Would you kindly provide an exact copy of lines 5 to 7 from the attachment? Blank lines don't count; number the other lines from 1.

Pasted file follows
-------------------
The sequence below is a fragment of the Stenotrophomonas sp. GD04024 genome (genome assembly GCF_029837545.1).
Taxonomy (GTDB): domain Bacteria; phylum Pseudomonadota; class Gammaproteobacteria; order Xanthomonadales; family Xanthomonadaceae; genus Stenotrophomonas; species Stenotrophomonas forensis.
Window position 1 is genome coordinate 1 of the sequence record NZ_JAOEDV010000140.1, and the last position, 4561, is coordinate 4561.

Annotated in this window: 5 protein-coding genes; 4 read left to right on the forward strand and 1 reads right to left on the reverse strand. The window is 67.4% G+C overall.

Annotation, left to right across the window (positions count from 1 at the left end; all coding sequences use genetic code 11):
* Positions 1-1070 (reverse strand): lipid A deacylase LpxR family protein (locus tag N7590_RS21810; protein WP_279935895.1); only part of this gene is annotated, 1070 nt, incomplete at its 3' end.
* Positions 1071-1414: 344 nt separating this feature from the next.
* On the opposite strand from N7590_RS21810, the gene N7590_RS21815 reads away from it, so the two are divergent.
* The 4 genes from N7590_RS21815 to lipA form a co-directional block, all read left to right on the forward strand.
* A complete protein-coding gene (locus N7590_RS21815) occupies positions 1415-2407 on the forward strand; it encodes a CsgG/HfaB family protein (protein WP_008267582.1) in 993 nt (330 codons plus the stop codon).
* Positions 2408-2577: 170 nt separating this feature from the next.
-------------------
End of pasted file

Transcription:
Annotation, left to right across the window (positions count from 1 at the left end; all coding sequences use genetic code 11):
* Positions 1-1070 (reverse strand): lipid A deacylase LpxR family protein (locus tag N7590_RS21810; protein WP_279935895.1); only part of this gene is annotated, 1070 nt, incomplete at its 3' end.
* Positions 1071-1414: 344 nt separating this feature from the next.